UniQure Wins First FDA RMAT in Huntington’s Disease After Strong Phase I/II Data

uniQure headquarters in Amsterdam

Pictured: uniQure headquarters in Amsterdam

Courtesy of uniQure

Following a disappointing readout last year, uniQure on Tuesday posted promising Phase I/II data for its investigational gene therapy AMT-130 and nabbed the first-ever Regenerative Medicine Advanced Therapy designation from the FDA in Huntington’s disease.

UniQure on Tuesday released updated Phase I/II data for its investigational gene therapy AMT-130, which significantly slowed disease progression in patients with Huntington’s disease.

With these promising 24-month data, uniQure also announced on Tuesday that the FDA has granted AMT-130 the first-ever Regenerative Medicine Advanced Therapy designation for Huntington’s disease.

As of March 31, 2024, 21 patients had evaluable 24-month follow-up data. Twelve of these patients received AMT-130’s lower dose of the gene therapy, while the remaining nine were assigned to the high-dose arm. Disease progression was measured using the composite Unified Huntington’s Disease Rating Scale and compared against a propensity-weighted external control group.

AMT-130 significantly slowed the progression of Huntington’s disease in a dose-dependent manner. After 24 months of observation, the higher dose of the gene therapy slowed disease progression by 80% relative to the external controls. This effect was statistically significant, with a p-value of 0.007, according to uniQure.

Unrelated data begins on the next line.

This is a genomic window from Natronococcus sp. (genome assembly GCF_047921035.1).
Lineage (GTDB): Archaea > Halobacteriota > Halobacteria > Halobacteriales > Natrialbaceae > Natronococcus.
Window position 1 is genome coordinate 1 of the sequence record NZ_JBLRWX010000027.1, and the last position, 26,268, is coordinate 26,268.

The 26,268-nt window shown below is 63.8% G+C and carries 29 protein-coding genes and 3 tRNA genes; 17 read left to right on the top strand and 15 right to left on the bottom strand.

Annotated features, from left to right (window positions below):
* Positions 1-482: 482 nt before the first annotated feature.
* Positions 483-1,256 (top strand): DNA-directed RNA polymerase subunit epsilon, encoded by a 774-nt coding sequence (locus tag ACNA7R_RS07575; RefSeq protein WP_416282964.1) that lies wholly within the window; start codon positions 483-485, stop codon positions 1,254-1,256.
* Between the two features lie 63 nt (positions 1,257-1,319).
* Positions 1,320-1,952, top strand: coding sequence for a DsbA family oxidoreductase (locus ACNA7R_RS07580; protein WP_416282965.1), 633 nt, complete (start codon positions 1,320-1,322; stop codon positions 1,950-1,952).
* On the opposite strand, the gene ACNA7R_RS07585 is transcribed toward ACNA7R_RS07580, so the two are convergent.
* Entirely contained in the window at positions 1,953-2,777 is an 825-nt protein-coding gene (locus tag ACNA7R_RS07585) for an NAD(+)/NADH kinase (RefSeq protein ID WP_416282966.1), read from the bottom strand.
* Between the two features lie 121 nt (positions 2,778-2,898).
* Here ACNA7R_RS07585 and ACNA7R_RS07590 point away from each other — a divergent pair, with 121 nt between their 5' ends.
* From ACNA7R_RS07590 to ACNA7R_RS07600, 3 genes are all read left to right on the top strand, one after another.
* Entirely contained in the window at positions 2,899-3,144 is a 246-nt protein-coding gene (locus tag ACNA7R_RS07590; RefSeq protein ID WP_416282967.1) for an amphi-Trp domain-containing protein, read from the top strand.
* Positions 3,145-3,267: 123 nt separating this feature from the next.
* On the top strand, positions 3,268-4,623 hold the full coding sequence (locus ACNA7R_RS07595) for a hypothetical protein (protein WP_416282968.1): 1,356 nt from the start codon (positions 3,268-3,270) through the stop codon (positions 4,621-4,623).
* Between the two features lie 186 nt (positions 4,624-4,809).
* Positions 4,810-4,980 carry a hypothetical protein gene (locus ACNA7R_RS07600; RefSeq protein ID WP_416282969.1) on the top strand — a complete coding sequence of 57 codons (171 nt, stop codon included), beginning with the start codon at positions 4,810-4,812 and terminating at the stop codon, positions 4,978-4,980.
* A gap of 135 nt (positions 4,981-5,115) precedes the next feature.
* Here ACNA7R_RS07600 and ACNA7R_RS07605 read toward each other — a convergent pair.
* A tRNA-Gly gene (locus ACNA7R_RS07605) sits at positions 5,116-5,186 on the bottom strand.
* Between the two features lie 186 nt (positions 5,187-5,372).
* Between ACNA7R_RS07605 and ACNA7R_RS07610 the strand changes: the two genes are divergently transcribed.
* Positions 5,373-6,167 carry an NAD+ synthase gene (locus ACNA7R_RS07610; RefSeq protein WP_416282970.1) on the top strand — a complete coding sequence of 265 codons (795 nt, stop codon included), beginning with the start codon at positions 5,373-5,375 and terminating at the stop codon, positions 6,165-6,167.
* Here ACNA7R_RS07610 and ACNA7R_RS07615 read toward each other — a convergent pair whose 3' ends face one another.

By contrast, those in the low-dose treatment arm saw a 30% slowdown of disease progression versus external controls, an effect that fell short of statistical significance.

CMO Walid Abi-Saab in a statement said that uniQure is “very pleased” with Tuesday’s readout, which point to the therapeutic potential of AMT-130 in Huntington’s disease.

“We believe this is the first clinical trial of any investigational medicine for Huntington’s disease to show evidence of a potential long-term clinical benefit and reduction of key marker of neurodegeneration,” Abi-Saab said.

In addition to slowing disease progression, uniQure on Tuesday also showed that AMT-130 led to a significant reduction in neurofilament light (NfL) levels, which dropped by 11% in patients’ cerebrospinal fluid, compared with the external controls. Both high and low doses of AMT-130 lowered NfL concentrations below baseline at 24 months.

In terms of safety, AMT-130 was generally well-tolerated with both doses yielding a manageable safter profile, according to uniQure. The Phase I/II study did not find any new serious adverse events associated with the gene therapy.

Stifel analyst Paul Matteis in a Tuesday investor note wrote that these data “broadly look favorable” for uniQure, particularly given the “backdrop of very low investor expectations for the program.” The company previously released data for AMT-130 in December 2023, touting its “ongoing evidence of potential dose-dependent clinical benefit.” However, investors were unimpressed and uniQure’s shares tanked 19% at the time in response to the readout.

Several questions remain for uniQure after its 24-month readout, including AMT-130’s 36-month performance and the results of its other endpoints, according to Matteis. “Ultimately though in the backdrop of an increasingly flexible regulatory environment for gene therapies, we think QURE has an upside-biased risk/reward” ahead of an FDA meeting later this year, he wrote.

The biotech also expects to complete enrollment into the third cohort of its Phase I/II study, which will assess AMT-130 combined with immunosuppression. Initial safety results from this cohort are expected in the first half of 2025.

Tristan is an independent science writer based in Metro Manila, with more than eight years of experience writing about medicine, biotech and science. He can be reached at tristan.manalac@biospace.com, tristan@tristanmanalac.com or on LinkedIn.